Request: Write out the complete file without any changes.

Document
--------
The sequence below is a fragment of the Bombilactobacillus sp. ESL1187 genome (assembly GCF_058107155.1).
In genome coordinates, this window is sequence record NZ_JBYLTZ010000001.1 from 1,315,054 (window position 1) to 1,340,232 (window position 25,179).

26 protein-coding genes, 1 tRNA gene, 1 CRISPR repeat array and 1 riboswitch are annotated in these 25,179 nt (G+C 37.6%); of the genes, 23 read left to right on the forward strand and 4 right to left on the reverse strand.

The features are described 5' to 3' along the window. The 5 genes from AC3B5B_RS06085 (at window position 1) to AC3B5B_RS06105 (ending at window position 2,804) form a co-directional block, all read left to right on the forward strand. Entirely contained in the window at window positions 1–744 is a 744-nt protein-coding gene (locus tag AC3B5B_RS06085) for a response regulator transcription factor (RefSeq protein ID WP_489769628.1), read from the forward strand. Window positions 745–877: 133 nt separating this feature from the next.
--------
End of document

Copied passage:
The sequence below is a fragment of the Bombilactobacillus sp. ESL1187 genome (assembly GCF_058107155.1).
In genome coordinates, this window is sequence record NZ_JBYLTZ010000001.1 from 1,315,054 (window position 1) to 1,340,232 (window position 25,179).

26 protein-coding genes, 1 tRNA gene, 1 CRISPR repeat array and 1 riboswitch are annotated in these 25,179 nt (G+C 37.6%); of the genes, 23 read left to right on the forward strand and 4 right to left on the reverse strand.

The features are described 5' to 3' along the window. The 5 genes from AC3B5B_RS06085 (at window position 1) to AC3B5B_RS06105 (ending at window position 2,804) form a co-directional block, all read left to right on the forward strand. Entirely contained in the window at window positions 1–744 is a 744-nt protein-coding gene (locus tag AC3B5B_RS06085) for a response regulator transcription factor (RefSeq protein ID WP_489769628.1), read from the forward strand. Window positions 745–877: 133 nt separating this feature from the next.